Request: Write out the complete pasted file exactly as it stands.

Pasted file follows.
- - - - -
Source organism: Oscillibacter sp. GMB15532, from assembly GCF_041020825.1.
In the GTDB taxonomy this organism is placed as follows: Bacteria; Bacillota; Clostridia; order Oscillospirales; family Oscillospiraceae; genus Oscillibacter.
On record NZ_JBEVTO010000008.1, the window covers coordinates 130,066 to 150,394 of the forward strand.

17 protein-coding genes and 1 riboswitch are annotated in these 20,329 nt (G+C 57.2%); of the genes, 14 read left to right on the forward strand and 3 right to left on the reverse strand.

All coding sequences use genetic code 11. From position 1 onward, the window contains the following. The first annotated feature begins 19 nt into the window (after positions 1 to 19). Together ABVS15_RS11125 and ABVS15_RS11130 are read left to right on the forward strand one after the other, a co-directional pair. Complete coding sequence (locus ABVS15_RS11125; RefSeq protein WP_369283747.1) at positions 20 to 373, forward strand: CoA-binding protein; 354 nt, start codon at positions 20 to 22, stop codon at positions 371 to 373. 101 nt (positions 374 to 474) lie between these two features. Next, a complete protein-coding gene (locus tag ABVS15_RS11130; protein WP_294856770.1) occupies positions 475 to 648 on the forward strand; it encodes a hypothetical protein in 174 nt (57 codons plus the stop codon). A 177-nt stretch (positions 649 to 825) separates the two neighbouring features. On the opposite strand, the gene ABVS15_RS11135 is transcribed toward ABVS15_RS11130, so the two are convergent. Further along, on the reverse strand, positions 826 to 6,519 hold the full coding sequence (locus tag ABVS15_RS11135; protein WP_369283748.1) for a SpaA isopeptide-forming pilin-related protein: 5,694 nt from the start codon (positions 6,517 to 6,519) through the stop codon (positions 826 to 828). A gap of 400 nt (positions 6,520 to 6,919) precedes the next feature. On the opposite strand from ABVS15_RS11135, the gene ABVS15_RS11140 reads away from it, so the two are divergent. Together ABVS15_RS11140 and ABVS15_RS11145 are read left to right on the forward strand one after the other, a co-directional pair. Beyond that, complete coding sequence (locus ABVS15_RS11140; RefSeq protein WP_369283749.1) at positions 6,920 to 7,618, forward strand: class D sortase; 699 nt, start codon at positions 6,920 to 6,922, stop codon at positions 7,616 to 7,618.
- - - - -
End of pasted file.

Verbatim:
Source organism: Oscillibacter sp. GMB15532, from assembly GCF_041020825.1.
In the GTDB taxonomy this organism is placed as follows: Bacteria; Bacillota; Clostridia; order Oscillospirales; family Oscillospiraceae; genus Oscillibacter.
On record NZ_JBEVTO010000008.1, the window covers coordinates 130,066 to 150,394 of the forward strand.

17 protein-coding genes and 1 riboswitch are annotated in these 20,329 nt (G+C 57.2%); of the genes, 14 read left to right on the forward strand and 3 right to left on the reverse strand.

All coding sequences use genetic code 11. From position 1 onward, the window contains the following. The first annotated feature begins 19 nt into the window (after positions 1 to 19). Together ABVS15_RS11125 and ABVS15_RS11130 are read left to right on the forward strand one after the other, a co-directional pair. Complete coding sequence (locus ABVS15_RS11125; RefSeq protein WP_369283747.1) at positions 20 to 373, forward strand: CoA-binding protein; 354 nt, start codon at positions 20 to 22, stop codon at positions 371 to 373. 101 nt (positions 374 to 474) lie between these two features. Next, a complete protein-coding gene (locus tag ABVS15_RS11130; protein WP_294856770.1) occupies positions 475 to 648 on the forward strand; it encodes a hypothetical protein in 174 nt (57 codons plus the stop codon). A 177-nt stretch (positions 649 to 825) separates the two neighbouring features. On the opposite strand, the gene ABVS15_RS11135 is transcribed toward ABVS15_RS11130, so the two are convergent. Further along, on the reverse strand, positions 826 to 6,519 hold the full coding sequence (locus tag ABVS15_RS11135; protein WP_369283748.1) for a SpaA isopeptide-forming pilin-related protein: 5,694 nt from the start codon (positions 6,517 to 6,519) through the stop codon (positions 826 to 828). A gap of 400 nt (positions 6,520 to 6,919) precedes the next feature. On the opposite strand from ABVS15_RS11135, the gene ABVS15_RS11140 reads away from it, so the two are divergent. Together ABVS15_RS11140 and ABVS15_RS11145 are read left to right on the forward strand one after the other, a co-directional pair. Beyond that, complete coding sequence (locus ABVS15_RS11140; RefSeq protein WP_369283749.1) at positions 6,920 to 7,618, forward strand: class D sortase; 699 nt, start codon at positions 6,920 to 6,922, stop codon at positions 7,616 to 7,618.